Sports booking companies cashing in on mobile betting


Nathan Wilson | Reporter
Over 165,000 unique account holders, or 3.6% of the Louisiana population, placed a bet over a mobile sportsbook app during the opening weekend Friday, Jan. 28 to Sunday Jan. 30, a higher rate than wealthier states like New York and a greater volume than more populous Tennessee.
As bettors take advantage of this new addition to sports entertainment, the state estimated it will generate additional tax revenues of up to $30 million. The legislature has allocated 10% of revenues to the 55 parishes that opted to participate during last year’s referendum, but it remains to be seen exactly what amount state and local coffers will enjoy.
Ronnie Johns, Chairman of the Louisiana Gaming Control Board (LGCB), admits that the formula for dividing funds between parishes is still being developed, but adds that the addition of mobile sports betting to the state’s revenue stream offers a legal alternative to unregulated and untaxed betting that has gone on within the state for years. That problem was only getting worse as offshore gaming websites have proliferated. “No tax revenue was derived from that,” he emphasized. “Also, there is never a guarantee that an offshore gaming website will pay out winnings.”
As Laura Jeffcoat, Administrator of the Natchitoches Tax Commission, points out, sports booking companies will be exempt from sales taxes and occupational licensing fees which feed directly into local treasuries. Her research concluded that sports betting companies are only subject to local sales taxes on equipment such as computers or software. Further, individual parishes are allowed to levy a 2.5% tax on admissions charged for riverboat casinos, but most are concentrated in Louisiana’s metropolitan areas. Jeffcoat summed up the information she provided succinctly, “Sports betting has excellent lobbyist(s).”

This article published in the Feb. 5, 2022, print edition

Other allocations specified within the law include 25% toward early childhood education, 2% to the Health and Behavioral Wellness Fund and 2% to the Disability Affairs Trust Fund. All of these have annual caps in place, after which additional revenue will join the state’s share as part of its general fund. An additional 2.5% of the tax revenues will be directed into purse money for the horse races at the four pari-mutuel tracks in the state.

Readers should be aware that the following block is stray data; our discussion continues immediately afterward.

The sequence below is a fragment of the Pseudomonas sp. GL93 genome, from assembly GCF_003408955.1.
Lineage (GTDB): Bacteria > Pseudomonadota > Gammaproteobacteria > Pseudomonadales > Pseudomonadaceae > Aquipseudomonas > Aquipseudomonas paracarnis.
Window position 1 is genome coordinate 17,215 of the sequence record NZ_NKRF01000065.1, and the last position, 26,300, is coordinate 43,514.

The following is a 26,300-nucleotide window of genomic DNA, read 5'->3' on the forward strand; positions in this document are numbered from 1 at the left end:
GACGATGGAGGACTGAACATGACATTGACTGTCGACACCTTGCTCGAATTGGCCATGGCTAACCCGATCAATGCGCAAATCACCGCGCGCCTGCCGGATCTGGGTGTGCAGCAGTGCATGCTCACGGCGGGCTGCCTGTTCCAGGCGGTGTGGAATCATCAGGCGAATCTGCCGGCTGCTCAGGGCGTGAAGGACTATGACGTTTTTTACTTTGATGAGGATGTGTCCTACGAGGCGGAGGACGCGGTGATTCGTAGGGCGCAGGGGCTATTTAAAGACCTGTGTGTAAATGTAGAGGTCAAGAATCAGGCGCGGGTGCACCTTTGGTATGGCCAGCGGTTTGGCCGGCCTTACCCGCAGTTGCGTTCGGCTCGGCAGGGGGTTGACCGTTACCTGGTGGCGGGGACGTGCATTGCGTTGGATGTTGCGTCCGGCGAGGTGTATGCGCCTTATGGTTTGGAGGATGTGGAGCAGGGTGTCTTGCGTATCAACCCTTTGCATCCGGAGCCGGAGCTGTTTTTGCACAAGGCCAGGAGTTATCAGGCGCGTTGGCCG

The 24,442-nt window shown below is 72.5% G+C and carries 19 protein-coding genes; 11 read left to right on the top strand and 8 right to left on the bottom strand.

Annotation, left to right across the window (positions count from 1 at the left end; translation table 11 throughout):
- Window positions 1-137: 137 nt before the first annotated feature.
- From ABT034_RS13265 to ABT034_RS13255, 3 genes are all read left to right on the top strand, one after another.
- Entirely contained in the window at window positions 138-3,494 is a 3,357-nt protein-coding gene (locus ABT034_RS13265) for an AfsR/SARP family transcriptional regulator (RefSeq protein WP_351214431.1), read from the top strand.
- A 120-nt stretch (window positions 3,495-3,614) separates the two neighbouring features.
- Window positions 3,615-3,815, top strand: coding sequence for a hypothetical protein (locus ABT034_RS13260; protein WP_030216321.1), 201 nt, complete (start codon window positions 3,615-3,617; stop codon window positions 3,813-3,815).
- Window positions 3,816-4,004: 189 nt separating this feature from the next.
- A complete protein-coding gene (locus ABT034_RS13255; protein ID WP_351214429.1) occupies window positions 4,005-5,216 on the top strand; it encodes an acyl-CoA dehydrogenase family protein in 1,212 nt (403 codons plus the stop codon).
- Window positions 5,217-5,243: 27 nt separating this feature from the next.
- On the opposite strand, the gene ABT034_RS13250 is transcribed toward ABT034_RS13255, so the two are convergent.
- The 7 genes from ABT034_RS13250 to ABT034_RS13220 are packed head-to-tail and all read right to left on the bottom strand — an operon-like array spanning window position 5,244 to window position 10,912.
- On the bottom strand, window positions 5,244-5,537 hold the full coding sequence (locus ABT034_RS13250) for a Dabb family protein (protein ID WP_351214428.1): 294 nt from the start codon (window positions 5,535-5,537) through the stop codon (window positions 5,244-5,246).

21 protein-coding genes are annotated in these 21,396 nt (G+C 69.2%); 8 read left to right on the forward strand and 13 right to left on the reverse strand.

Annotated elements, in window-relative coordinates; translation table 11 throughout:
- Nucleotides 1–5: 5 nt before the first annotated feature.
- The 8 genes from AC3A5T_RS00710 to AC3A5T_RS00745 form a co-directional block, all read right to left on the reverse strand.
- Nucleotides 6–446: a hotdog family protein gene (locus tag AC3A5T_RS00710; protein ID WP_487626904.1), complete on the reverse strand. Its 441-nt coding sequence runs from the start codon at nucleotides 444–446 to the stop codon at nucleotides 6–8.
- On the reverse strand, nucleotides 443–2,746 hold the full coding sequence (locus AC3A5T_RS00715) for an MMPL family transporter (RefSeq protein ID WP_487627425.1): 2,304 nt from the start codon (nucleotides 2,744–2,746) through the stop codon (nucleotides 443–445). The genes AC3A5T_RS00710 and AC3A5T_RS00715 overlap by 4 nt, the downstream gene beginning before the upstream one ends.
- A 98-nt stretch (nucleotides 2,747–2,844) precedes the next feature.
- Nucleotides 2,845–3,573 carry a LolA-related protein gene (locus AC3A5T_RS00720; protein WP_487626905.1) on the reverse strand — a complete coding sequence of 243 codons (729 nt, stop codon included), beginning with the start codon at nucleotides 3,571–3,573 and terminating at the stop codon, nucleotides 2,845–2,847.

When casino gaming was legalized in Louisiana in the early 90s, a major justification for the move was to provide employment. Casinos promised to provide an economic boon for any region of the state fortunate enough to dock a riverboat casino. With mobile gaming, however, the physical presence of sportsbooks could be located anywhere and require fewer employees to operate. Although mobile sportsbooks would still need tech savvy workers to manage wagers pouring in over their platforms, it is not clear where the software developers and data centers are based.
Johns suggested that the opportunity to reach bettors who shun casinos, or are willing to travel from Texas and Mississippi to place bets, creates an incentive for Louisiana to offer mobile sports betting. The higher tax rate of 15% levied on mobile sports betting, compared to only 10% for onsite betting, could also offset the lack of an employment argument.
One argument against legally sanctioned gambling activity is that it displaces other types of economic activity as money that could be spent on goods and services within a community is instead lost in wagers that favor the house. It remains to be seen whether the 10% of the 15% that trickles back to local governments from the money wagered by Louisiana Sports fans proves to be a good bet.